This vignette demonstrates some typical example usage and recipes when learning about ipaddress.
Although IPv4 addresses are usually displayed in a human-readable
192.168.0.1), they are often saved to disk as
integers to reduce storage requirements. R is unable to store the entire
range of IPv4 addresses in its integer data type, but they can instead
be stored in its numeric data type. More details are found under
Given this, it’s quite possible that you’ll receive IPv4 addresses
represented as integers, and we’ll want to convert them to the
ip_address() vector type. Here’s an example of how to do
There are multiple equivalent ways to represent an IP network:
ip_network() function can handle the first
3 options, we use the
common_network() function for the
tibble( start = ip_address(c("192.168.0.0", "2001:db8::")), end = ip_address(c("192.168.0.15", "2001:db8::ffff:ffff:ffff")) ) %>% mutate(network = common_network(start, end)) #> # A tibble: 2 × 3 #> start end network #> <ip_addr> <ip_addr> <ip_netwk> #> 1 192.168.0.0 192.168.0.15 192.168.0.0/28 #> 2 2001:db8:: 2001:db8::ffff:ffff:ffff 2001:db8::/80
Note that this approach assumes the two addresses do actually
correspond to the first and last addresses of the network, otherwise an
expanded network will be returned (see
help("common_network") for details).
A very common task is to check if an address is within a network, so
the ipaddress package provides a couple of different functions to help
with this workflow:
is_within_any(). We also provide
is_supernet() to test if a network is within another
To see how these functions can be used in practice, let’s consider a couple of IP networks:
and a handful of addresses:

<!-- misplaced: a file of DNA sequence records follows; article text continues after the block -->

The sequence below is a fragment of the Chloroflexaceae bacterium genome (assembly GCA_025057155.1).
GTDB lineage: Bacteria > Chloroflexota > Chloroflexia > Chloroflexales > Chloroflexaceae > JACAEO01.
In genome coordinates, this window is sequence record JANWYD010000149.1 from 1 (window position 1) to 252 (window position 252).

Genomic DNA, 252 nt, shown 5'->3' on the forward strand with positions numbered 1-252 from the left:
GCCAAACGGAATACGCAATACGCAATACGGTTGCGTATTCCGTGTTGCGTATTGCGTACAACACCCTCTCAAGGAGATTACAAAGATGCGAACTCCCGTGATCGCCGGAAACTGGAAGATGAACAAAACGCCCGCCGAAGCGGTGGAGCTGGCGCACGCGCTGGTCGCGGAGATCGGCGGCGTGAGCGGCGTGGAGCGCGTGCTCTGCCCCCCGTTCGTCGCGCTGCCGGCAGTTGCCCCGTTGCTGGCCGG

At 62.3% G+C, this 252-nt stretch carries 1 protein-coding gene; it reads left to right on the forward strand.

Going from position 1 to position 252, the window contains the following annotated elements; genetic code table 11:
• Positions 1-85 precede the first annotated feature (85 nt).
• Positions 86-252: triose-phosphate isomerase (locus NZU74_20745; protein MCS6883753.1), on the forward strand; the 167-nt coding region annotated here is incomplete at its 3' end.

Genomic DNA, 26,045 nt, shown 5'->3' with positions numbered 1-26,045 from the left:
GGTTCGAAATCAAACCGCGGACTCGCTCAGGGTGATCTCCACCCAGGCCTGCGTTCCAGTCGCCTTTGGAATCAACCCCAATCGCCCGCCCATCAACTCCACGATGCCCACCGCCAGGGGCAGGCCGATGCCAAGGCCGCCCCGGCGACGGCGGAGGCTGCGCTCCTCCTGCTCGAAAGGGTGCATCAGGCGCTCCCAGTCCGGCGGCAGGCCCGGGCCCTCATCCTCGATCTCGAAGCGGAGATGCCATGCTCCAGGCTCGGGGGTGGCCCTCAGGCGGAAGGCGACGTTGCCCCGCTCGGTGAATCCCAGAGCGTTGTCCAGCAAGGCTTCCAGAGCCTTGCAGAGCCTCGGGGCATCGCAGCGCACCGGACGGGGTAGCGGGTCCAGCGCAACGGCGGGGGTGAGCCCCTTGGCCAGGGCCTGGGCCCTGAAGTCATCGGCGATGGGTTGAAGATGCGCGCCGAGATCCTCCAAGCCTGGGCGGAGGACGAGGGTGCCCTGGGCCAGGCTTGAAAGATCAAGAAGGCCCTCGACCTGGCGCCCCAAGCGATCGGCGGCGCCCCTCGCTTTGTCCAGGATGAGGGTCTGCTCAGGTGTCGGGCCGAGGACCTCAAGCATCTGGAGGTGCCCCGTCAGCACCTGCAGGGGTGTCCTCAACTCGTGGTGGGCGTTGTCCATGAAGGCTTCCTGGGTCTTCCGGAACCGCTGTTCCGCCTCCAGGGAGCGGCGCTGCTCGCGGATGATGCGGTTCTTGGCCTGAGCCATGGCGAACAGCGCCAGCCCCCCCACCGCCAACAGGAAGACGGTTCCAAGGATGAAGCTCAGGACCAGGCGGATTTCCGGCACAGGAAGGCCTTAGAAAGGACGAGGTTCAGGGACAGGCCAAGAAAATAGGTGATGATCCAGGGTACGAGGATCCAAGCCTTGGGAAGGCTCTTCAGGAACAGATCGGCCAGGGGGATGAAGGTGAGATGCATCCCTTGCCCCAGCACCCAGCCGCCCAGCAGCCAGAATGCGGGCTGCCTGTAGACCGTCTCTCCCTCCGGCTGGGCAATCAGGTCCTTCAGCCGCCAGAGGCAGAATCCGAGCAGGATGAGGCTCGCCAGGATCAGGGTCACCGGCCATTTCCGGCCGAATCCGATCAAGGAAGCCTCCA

First, we’ll check if each address is in any of our networks.
But what if we need to know which of our networks the
address was found in? We can do that using the excellent fuzzyjoin
package together with the
my_addresses %>% fuzzyjoin::fuzzy_left_join(my_networks, c("address" = "network"), is_within) #> # A tibble: 4 × 3 #> address network label #> <ip_addr> <ip_netwk> <chr> #> 1 192.168.100.1 192.168.0.0/16 Private #> 2 126.96.36.199 NA <NA> #> 3 2001:db8::8a2e:370:7334 2001:db8::/32 Documentation #> 4 ::1 NA <NA>
ipaddress provides functions to sample from a specific network
sample_network()) or the entire address space
sample_ipv6()). However, it
can be more difficult to sample from the majority of address space,
while excluding certain networks.
A good example is sampling public IPv4 addresses. The simplest solution is to use an accept-reject algorithm – sampling the entire IPv4 address space and rejecting addresses that are reserved.
We now sample 10 addresses and make sure they are all public addresses.
tibble(address = sample_public(10)) %>% mutate(is_public = is_global(address)) #> # A tibble: 10 × 2 #> address is_public #> <ip_addr> <lgl> #> 1 188.8.131.52 TRUE #> 2 184.108.40.206 TRUE #> 3 220.127.116.11 TRUE #> 4 18.104.22.168 TRUE #> 5 22.214.171.124 TRUE #> 6 126.96.36.199 TRUE #> 7 188.8.131.52 TRUE #> 8 184.108.40.206 TRUE #> 9 220.127.116.11 TRUE #> 10 18.104.22.168 TRUE